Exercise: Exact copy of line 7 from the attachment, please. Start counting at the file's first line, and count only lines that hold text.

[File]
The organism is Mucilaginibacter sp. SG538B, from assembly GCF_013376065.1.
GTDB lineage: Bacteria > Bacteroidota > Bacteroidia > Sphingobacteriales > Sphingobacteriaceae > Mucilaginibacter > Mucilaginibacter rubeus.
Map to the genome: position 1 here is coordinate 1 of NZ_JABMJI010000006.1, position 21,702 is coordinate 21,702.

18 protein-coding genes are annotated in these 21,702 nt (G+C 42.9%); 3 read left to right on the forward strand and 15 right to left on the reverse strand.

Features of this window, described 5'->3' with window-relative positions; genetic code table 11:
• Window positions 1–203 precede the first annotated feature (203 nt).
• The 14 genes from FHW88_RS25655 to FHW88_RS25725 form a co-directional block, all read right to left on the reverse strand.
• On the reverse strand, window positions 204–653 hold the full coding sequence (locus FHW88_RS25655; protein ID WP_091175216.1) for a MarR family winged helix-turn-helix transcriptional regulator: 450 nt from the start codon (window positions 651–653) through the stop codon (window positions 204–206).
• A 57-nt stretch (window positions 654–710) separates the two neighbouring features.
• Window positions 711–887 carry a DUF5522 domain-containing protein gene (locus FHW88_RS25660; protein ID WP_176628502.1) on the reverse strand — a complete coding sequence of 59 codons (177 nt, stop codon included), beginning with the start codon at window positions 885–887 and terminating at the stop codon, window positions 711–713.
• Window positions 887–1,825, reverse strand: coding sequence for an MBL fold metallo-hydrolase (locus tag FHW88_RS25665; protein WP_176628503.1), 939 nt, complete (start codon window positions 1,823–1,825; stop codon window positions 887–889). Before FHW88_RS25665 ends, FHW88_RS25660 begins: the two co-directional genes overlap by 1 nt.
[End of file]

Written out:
• The 14 genes from FHW88_RS25655 to FHW88_RS25725 form a co-directional block, all read right to left on the reverse strand.